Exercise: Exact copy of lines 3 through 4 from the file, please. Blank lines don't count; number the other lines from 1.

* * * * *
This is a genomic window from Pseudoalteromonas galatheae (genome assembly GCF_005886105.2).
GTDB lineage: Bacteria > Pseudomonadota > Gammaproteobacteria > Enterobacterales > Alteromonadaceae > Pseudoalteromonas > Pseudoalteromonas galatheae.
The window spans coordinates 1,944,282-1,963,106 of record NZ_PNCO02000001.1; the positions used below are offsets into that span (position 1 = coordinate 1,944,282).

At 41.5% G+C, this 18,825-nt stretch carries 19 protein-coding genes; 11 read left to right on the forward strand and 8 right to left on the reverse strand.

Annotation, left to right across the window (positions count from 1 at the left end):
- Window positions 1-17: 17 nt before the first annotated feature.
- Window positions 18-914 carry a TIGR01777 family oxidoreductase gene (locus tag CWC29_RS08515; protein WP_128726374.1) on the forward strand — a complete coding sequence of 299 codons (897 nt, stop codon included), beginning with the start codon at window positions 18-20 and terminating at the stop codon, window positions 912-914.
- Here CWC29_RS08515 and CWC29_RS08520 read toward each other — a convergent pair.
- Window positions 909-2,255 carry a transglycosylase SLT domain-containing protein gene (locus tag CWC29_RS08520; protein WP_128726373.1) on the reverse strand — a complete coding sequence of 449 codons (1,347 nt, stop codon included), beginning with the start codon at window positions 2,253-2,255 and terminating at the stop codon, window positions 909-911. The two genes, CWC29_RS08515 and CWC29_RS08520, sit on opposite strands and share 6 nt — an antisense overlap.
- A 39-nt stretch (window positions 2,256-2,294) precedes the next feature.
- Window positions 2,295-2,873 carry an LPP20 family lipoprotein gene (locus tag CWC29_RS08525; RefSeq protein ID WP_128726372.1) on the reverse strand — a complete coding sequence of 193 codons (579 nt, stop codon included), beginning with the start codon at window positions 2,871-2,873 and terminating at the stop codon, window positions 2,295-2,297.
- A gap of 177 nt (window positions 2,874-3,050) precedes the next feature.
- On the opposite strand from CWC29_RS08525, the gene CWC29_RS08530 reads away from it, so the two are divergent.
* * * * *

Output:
The window spans coordinates 1,944,282-1,963,106 of record NZ_PNCO02000001.1; the positions used below are offsets into that span (position 1 = coordinate 1,944,282).

At 41.5% G+C, this 18,825-nt stretch carries 19 protein-coding genes; 11 read left to right on the forward strand and 8 right to left on the reverse strand.